The new year has already begun and a new Budget is less than a month away. On the face of it, Finance Minister Nirmala Sitharaman should have reasonable headroom to play around with the numbers in an election year. Growth may be slowing — on the back of a fading base effect — but is still on target to grow at probably the sharpest pace among major world economies in FY2022-23.

Although growth halved in the July-September 2022 quarter to 6.3 per cent in July-September from 13.5 per cent in the preceding April-June quarter and the high 8.3 per cent in the year-ago period, the government’s Chief Economic Advisor V Anantha Nageswaran is confident that the momentum is still positive. The economy, he says, will grow at around 6.8-7 per cent in FY23 and will continue to maintain the pace in the coming financial year as well.

In fact the World Bank, which had sharply cut India’s FY23 GDP growth forecast from 7.5 per cent to 6.5 per cent in October last year, did a turnaround in December, revising its growth projection upwards to 6.9 per cent. Dubbing the Indian economy as being “remarkably resilient” in the face of global headwinds, the multilateral lender also expressed satisfaction at the “strong macroeconomic fundamentals” underlying this growth. The Bank, a notorious fiscal deficit hawk, is particularly pleased that India appears set to meet its fiscal deficit target of 6.4 per cent of GDP.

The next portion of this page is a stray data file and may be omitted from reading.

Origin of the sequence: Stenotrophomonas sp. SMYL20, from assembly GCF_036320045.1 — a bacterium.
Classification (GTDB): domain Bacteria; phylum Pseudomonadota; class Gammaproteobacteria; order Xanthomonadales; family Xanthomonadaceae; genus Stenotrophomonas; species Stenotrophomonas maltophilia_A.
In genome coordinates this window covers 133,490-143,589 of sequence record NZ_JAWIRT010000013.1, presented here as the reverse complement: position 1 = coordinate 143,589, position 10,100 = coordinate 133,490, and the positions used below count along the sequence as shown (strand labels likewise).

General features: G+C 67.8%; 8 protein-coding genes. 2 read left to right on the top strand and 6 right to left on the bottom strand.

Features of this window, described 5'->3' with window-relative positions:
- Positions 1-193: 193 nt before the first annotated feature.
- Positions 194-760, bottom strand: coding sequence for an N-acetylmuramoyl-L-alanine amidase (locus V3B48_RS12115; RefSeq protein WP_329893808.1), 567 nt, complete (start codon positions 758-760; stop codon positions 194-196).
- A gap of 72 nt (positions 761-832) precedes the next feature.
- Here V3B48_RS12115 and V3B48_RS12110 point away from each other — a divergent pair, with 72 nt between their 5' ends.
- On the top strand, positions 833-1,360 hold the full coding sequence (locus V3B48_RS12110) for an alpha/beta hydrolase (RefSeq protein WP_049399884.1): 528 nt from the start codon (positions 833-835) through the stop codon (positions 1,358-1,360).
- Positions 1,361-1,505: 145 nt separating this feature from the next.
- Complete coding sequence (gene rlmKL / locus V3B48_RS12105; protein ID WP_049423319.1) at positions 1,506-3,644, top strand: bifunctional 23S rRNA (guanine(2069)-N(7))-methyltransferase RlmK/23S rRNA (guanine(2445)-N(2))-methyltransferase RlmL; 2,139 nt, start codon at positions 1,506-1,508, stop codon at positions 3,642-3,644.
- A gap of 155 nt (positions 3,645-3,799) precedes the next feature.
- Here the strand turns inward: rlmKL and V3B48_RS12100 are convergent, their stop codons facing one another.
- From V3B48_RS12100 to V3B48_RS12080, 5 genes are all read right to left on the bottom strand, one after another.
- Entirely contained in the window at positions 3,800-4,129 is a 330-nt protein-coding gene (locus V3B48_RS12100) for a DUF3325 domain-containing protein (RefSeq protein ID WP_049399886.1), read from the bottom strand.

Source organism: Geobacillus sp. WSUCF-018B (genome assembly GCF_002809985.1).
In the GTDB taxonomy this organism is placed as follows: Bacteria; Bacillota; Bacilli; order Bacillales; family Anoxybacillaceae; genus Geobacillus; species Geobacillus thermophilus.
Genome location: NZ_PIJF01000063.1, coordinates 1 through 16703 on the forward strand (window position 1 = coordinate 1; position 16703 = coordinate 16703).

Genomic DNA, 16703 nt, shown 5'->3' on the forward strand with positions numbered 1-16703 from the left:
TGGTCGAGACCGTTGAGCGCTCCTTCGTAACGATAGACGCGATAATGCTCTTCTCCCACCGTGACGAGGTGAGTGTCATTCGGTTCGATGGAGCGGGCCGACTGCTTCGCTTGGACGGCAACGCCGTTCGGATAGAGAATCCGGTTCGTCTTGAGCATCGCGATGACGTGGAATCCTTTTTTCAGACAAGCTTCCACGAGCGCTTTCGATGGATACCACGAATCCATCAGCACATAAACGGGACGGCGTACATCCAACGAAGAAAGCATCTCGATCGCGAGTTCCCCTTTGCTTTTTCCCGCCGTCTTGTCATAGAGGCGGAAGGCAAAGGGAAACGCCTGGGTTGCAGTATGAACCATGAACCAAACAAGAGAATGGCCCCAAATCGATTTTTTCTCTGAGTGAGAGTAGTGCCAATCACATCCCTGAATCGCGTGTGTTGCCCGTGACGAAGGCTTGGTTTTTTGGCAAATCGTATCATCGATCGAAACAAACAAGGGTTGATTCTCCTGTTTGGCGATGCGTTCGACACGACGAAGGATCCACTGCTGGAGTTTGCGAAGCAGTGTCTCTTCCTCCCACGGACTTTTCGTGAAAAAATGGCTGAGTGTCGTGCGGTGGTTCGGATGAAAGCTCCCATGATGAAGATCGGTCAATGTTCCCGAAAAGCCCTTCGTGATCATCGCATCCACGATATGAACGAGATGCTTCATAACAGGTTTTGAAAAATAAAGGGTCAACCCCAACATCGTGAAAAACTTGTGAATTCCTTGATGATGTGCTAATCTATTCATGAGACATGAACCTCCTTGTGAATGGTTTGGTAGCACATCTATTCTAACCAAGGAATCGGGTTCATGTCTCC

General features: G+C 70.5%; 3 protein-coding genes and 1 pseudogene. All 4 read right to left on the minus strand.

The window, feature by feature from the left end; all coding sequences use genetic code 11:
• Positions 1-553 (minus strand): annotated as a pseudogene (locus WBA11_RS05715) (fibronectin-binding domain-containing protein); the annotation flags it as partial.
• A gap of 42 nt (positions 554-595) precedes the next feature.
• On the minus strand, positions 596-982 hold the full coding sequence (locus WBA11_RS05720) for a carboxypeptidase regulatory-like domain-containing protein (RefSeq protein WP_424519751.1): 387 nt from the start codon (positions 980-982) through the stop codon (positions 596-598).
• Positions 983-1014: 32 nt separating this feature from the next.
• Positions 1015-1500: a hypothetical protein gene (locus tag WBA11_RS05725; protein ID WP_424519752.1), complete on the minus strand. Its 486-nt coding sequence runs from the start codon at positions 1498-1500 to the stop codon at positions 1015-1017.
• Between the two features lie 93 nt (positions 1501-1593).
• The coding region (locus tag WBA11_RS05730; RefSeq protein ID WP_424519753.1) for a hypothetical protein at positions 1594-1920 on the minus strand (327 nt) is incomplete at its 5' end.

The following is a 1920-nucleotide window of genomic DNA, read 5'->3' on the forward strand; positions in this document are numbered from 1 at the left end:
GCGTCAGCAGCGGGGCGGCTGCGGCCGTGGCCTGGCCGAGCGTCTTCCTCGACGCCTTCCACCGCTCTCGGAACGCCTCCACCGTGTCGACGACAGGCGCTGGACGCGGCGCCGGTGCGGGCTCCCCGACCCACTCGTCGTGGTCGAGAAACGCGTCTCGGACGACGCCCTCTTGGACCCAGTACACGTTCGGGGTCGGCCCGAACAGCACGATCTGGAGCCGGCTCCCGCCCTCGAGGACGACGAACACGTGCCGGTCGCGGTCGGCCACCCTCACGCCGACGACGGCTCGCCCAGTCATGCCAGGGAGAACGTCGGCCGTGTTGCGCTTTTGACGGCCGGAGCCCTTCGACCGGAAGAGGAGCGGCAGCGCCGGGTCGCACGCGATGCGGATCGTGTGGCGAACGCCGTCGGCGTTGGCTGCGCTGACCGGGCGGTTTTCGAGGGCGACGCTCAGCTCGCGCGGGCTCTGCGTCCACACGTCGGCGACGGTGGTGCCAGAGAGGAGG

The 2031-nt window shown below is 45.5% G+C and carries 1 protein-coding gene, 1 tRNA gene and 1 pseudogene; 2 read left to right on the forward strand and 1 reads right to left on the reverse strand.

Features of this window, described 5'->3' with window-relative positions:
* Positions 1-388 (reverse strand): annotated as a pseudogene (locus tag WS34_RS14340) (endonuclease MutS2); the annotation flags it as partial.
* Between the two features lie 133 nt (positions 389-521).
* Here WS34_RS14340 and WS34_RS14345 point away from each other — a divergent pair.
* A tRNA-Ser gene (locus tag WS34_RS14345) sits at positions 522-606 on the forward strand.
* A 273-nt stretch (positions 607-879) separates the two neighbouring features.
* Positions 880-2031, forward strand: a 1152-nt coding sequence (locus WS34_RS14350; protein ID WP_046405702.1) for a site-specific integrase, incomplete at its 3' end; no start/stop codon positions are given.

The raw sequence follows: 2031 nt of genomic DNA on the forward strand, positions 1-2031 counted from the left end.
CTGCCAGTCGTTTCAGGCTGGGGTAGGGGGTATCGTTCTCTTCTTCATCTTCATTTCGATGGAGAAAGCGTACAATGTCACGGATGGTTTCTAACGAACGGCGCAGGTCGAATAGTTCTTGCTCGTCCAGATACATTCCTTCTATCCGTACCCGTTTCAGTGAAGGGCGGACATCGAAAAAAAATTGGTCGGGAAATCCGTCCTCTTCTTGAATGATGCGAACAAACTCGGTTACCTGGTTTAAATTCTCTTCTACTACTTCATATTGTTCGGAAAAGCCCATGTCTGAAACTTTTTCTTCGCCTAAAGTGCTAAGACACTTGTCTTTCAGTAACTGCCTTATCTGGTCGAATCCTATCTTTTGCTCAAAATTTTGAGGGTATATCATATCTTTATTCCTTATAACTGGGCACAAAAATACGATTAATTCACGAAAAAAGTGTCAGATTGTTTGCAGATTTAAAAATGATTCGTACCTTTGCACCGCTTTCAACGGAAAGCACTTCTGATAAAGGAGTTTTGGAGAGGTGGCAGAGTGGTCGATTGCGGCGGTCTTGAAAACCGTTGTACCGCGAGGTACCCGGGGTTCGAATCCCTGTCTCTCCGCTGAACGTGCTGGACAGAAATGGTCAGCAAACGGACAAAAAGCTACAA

The IMF too, has pegged GDP growth at 6.8 per cent this fiscal.

There are some “green shoots” indicators suggesting good growth momentum going forward, at least in the immediate term. Early data suggests electricity generation, a key core sector indicator, may grow 8.5 per cent in the December quarter. Automobile manufacturers had a record December, while a massive surge in air travel nearly brought major Indian airports to a standstill in December, prompting an intervention by the government to try and ease bottlenecks at airports.

Other indicators also show robust economic activity. Bank credit grew 17 per cent in the fortnight ending December 16, 2022. The World Steel Association has projected India’s steel sector — the world’s second largest after China — to grow at 6.1 per cent in CY 2022 and 6.7 per cent in CY 2023. According to government data, in the first eight months of FY23, the core sector — comprising coal, crude oil, natural gas, refinery products, electricity, steel, cement and fertiliser — grew output by 9.2 per cent over the pre-pandemic period of FY20.

Emerging cracks

Will this momentum continue in the coming financial year? This is where cracks start to emerge. While Anantha Nageswaran expects growth to print at 6.5 per cent, not only in FY 24 but in the remaining years of the current decade, others are not so sanguine. In fact global brokerage Nomura said in a recent report that India’s growth cycle has likely peaked and expects growth to moderate sharply to just 5.2 per cent in FY24. This is sharply lower than what others have predicted, including the World Bank’s 6.2 per cent and the IMF’s 6.1 per cent.